Okay, now, about
his poetry. It’s rich and robust, varied and, yes, relevant, especially to younger generations, drawing astute insights
and attention to the realities of our constantly changing culture. Monty has a flair for words, using them not for the sake
of creating rhythms, but to eloquent express his inner ideas, thoughts, musings, and commentaries. I especially like his short-crisp
haiku-styled poems. One book, the year haiku is a compellation of those he wrote for each day of 2000. An amazing
feat of dedication to his art. However, I must point out that they are not strictly haiku, deviating from the standard of
three lines with 17 syllables (5/7/5). Let’s attribute this oversight to “poetic license”, because he tersely
captures some fine images. Here are a few samples:
slush snow ice wind
hooves stomp snow
See what I mean? You can almost see the cardinal in the snow, hear the horse snorting, taste the cold icicles melting.
In The Orange Book, Monty tackles several universal themes, including love, mortality,
even politics with a sense of spiritually that is often missing in the works of other contemporary young artists. He calls
himself “a philosophical poet; an artistic historian”. And if you read his inspiring and thoughtful lines (and
between them, as one must do with good poetry), you can readily see why.
Just as a picture might be worth a thousand words, good
poetry is best read rather than talked about. And Monty Milne has many very good poems to share in his Innocent Madness, The Hallucination Continuous..., haiku dawn, the year haiku, The Orange Book, and The Power of Three, a very interesting poem that explores, as Monty explains, the Trinity of Civilization: Art, Government, and Religion.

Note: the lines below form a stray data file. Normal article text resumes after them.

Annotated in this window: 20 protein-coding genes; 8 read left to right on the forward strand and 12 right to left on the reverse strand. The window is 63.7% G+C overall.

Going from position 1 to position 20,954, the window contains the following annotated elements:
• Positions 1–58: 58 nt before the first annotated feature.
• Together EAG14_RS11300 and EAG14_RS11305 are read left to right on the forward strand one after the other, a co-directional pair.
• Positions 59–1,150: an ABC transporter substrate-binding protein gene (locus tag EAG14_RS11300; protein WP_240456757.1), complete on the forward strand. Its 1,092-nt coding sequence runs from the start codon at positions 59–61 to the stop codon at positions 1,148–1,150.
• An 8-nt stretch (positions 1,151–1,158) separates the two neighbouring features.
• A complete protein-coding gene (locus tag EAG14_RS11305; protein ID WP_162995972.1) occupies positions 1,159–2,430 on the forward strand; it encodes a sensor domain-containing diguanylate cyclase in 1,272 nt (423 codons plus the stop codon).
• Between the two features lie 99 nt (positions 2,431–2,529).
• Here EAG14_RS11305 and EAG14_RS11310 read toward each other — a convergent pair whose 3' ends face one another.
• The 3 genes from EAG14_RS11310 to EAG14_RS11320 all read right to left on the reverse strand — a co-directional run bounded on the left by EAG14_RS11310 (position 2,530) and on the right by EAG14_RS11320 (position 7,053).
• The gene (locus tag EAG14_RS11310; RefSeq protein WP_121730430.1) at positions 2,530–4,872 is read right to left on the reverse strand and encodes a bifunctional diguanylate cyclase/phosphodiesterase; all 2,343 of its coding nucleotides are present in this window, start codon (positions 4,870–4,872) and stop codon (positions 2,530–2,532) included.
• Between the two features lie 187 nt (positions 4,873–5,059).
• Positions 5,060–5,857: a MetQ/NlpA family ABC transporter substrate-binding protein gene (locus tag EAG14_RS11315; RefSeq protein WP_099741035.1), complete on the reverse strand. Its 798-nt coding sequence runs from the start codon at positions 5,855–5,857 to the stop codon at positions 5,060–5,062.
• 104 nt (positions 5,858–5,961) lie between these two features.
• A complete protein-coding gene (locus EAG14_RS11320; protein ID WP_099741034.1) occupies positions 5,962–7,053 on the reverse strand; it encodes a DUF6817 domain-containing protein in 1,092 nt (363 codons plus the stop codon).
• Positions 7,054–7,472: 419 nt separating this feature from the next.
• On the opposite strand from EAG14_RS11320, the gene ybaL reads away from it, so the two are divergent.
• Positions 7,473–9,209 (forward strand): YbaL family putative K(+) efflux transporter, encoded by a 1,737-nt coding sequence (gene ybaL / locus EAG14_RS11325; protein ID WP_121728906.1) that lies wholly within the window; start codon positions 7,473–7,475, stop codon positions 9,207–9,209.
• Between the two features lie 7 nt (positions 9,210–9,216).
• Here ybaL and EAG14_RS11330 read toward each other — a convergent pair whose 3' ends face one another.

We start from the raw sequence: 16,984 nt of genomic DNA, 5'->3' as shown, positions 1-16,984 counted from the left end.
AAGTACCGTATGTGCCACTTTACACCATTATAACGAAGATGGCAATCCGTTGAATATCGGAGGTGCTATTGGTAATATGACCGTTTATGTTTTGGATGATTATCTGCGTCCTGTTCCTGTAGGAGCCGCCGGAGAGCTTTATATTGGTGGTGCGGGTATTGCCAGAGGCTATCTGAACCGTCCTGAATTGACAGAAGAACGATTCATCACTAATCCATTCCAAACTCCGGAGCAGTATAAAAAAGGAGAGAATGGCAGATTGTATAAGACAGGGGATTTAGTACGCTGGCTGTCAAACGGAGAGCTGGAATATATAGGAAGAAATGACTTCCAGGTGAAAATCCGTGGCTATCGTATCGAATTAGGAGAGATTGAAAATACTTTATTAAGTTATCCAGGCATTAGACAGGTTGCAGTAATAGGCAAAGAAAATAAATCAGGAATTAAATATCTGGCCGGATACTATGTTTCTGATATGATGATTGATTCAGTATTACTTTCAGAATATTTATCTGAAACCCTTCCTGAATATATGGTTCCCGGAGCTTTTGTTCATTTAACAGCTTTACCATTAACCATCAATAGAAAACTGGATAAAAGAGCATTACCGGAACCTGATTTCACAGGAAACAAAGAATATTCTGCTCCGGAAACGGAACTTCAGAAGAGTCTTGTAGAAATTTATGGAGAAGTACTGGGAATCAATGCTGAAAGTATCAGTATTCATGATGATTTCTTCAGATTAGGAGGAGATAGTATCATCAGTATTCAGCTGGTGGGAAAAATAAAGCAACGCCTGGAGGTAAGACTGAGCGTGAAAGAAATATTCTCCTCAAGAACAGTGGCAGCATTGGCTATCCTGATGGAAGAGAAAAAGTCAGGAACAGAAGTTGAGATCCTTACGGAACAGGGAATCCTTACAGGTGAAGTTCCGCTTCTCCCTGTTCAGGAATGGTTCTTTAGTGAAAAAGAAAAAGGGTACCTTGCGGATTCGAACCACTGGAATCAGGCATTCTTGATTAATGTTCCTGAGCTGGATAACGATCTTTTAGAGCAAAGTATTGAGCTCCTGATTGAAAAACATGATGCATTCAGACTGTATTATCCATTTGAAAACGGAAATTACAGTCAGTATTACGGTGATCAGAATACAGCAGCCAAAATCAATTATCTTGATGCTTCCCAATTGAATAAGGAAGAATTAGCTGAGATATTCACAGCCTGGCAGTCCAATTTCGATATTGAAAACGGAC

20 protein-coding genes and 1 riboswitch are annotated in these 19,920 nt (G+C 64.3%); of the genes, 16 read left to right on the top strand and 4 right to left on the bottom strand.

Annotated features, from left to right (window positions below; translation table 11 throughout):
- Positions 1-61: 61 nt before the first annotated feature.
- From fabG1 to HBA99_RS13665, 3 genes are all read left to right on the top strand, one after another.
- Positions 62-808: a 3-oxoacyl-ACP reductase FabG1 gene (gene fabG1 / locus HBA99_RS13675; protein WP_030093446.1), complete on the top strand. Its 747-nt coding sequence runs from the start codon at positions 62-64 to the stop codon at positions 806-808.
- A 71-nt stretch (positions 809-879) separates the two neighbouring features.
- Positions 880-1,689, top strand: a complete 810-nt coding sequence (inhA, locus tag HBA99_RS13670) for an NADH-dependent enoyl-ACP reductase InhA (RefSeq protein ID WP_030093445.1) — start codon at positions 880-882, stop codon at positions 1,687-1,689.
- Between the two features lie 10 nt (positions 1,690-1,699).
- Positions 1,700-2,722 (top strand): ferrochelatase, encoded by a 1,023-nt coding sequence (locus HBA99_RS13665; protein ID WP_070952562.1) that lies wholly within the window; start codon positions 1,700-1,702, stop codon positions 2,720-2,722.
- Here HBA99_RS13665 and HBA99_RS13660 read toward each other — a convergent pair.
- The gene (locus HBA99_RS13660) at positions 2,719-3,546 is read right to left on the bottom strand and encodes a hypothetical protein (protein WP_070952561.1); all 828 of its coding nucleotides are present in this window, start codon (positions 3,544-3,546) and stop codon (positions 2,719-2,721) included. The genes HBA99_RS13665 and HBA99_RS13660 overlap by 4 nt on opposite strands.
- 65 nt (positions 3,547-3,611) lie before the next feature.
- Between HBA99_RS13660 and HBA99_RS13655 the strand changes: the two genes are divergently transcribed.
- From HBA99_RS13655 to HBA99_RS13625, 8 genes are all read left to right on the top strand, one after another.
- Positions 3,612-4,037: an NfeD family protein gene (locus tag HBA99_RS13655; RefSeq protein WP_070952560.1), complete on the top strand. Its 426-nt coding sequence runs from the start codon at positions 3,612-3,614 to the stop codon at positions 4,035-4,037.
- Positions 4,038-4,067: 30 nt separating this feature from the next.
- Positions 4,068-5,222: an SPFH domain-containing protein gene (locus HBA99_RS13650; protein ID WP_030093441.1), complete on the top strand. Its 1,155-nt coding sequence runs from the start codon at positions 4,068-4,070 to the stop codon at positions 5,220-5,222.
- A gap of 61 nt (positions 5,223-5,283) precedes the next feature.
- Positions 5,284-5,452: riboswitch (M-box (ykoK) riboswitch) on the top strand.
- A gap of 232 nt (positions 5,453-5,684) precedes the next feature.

Enjoy the read!
Thursday, February 9, 2017
2:57 pm est
When you stop
and think about it, every book starts out as a blank page. A tabula rasa, waiting for someone to think of an idea, put it
into words, and then write it down. I have spent countless hours staring at a blank page in a notebook or a computer screen,
waiting for inspiration to strike… I am not as fortunate, like Lori Shepherd, to have an Aunt Dimity to fill up the
pages of a blue leather notebook. Which is a dead (pardon the pun if you’re already familiar with the series) giveaway
and the key to Nancy Atherton’s amazing mystery series.
Set in the small rural village of Finch in the English Codswolds, each of the now twenty (and counting) novels
is a mini-cosmos depicting human nature at its best…and worst. The universal themes that transverse the series and
shroud each story include the effects of past actions on the present; family values and traditions; a smattering of English
history; and wonderfully uplifting (often moralistic) happy endings. Each is told with flavorful humor and the welcomed elements
of surprise plot twists. And, of course, sprinkled with the musings and wisdom of Aunt Dimity, who really isn’t a character
so much as a presence…
You see, Aunt Dimity
really isn’t Lori’s aunt. But she was her mother’s best friend and who, explained in the first novel Aunt Dimity's Death, has left Lori her a whole lot of money and a honey-colored cottage a mile or so from downtown (if you could call it
that) Finch; just over the humpback bridge spanning the Little Deeping River. Lori, of course, is the amateur sleuth who solves